Hell, exceptionally activist atheists (EAA) noted the horrors of postmodernists pouring water on EO Wilson’s head and claiming there is no DNA while the idiot SJ Gould pugnaciously accommodated the pernicious dual magisteria theory (PDMT) to gain traction in his accolades and prestige. His punctuated evolution was easy fodder for the religious to assert a nonsensical godly intervention. It makes more sense that aliens embedded bacteria to start life than god did it.
You, and your “new” ERS, stand on the shoulders of your predecessors and then shit.
Dan Dennett has repeatedly recommended that people read Pascal Boyer “Religion Explained”.
“religious concepts and activities hijack our cognitive resources.”
And Boyer has supported DD. DD is on your side and you don’t get it.
Even the “scholar” so loved by apologists, like Jonathan Haidt, Emil Durkheim, noted the benefits conveyed by religion would be better done by secular institutions and had explanations not requiring the supernatural. From wiki
In this definition, Durkheim avoids references to supernatural or God. Durkheim argued that the concept of supernatural is relatively new, tied to the development of science and separation of supernatural—that which cannot be rationally explained—from natural, that which can. Thus, according to Durkheim, for early humans, everything was supernatural. Similarly, he points out that religions which give little importance to the concept of god exist, such as Buddhism, where the Four Noble Truths is much more important than any individual deity. With that, Durkheim argues, we are left with the following three concepts: the sacred (the ideas that cannot be properly explained, inspire awe and are considered worthy of spiritual respect or devotion), the beliefs and practices (which create highly emotional state—collective effervescence—and invest symbols with sacred importance), and the moral community (a group of people sharing a common moral philosophy). Out of those three concepts, Durkheim focused on the sacred, noting that it is at the very core of a religion. He defined sacred things as:…simply collective ideals that have fixed themselves on material objects… they are only collective forces hypostasized, that is to say, moral forces; they are made up of the ideas and sentiments awakened in us by the spectacle of society, and not of sensations coming from the physical world.
As I have pointed out repeatedly the building of religious concepts requires mental systems and capacities that are there anyway, religious concepts or not. Religious morality uses moral intuitions, religious notions of supernatural agents recruit our intuitions about agency in general, and so on. This is why I said that religious concepts are parasitic upon other mental capacities. Our capacities to play music, paint pictures or even make sense of printed ink-patterns on a page are also parasitic in this sense. This means that we can explain how people play music, paint pictures and learn to read by examining how mental capacities are recruited by these activities. The same goes for religion. Because the concepts require all sorts of specific human capacities (an intuitive psychology, a tendency to attend to some counterintuitive concepts, as well as various social mind adaptations), we can explain religion by describing how these various capacities get recruited, how they contribute to the features of religion that we find in so many different cultures. We do not need to assume that there is a special way of functioning that occurs only when processing religious thoughts.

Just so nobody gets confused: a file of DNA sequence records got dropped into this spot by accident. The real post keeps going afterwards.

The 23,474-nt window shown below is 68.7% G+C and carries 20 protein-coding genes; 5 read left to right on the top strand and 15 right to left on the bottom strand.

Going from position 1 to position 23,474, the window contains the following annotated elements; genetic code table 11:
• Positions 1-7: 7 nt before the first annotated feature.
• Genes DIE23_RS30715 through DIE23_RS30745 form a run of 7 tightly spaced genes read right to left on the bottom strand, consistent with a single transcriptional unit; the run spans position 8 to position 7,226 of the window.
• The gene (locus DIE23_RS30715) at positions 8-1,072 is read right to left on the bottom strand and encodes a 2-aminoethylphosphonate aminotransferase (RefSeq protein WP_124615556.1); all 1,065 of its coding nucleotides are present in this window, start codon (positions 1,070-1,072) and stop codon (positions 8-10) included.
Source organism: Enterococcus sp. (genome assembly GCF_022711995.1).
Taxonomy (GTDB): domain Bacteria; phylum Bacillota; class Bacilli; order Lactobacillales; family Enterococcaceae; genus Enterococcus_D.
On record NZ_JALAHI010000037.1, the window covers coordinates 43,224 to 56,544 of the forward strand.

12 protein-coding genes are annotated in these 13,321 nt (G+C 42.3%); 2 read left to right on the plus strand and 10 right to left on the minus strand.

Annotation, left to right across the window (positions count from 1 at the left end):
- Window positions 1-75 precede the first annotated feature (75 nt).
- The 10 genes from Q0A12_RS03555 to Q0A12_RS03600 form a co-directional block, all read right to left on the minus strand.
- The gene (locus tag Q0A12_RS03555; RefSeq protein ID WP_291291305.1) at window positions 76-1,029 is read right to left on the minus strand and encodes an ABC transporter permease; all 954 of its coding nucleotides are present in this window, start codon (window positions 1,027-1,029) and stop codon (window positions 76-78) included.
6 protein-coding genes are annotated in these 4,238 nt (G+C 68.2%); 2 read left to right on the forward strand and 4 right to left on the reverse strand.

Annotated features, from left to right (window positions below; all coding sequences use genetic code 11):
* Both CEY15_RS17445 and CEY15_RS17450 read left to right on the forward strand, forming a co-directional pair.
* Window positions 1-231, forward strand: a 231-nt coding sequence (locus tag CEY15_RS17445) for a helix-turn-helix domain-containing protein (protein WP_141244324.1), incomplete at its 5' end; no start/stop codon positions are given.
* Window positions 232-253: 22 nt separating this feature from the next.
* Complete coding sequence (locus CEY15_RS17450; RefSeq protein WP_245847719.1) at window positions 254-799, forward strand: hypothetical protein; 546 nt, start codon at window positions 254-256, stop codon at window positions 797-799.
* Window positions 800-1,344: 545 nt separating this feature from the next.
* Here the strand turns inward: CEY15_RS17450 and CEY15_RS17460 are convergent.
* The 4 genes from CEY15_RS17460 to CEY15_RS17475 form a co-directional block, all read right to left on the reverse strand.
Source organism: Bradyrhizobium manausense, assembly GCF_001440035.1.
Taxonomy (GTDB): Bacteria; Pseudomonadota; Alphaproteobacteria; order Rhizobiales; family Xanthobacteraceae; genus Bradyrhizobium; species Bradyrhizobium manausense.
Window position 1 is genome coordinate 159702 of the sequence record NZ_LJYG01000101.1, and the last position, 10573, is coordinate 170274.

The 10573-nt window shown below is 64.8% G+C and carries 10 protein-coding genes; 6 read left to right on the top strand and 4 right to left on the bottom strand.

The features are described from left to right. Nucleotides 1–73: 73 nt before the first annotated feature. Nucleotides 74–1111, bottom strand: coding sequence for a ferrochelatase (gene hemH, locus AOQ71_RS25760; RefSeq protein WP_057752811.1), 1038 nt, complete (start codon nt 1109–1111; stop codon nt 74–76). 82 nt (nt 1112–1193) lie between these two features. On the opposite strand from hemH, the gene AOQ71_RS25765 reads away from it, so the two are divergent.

Sloan effaces himself and says he hasn’t nor is he inclined to review all of the New Atheist literature but looks forward to someone doing it. Perhaps he should do more basic reading then. He spends the next few hundred words claiming that New Atheists aren’t doing legitimate science. This is like claiming Einstein wasn’t a legitimate scientist because he had a hard time accepting Quantum theory as the complete picture (imagine Einstein saying god doesn’t play dice), and that he shouldn’t have pleaded not to use the A bomb because that was too activist.
I had some respect for Sloan and his alliance with EO Wilson and particularly some research into group theory but now I wouldn’t trust him if he told me what time it is. Show me the data. I want to see your watch.
Jim Newman, bright and well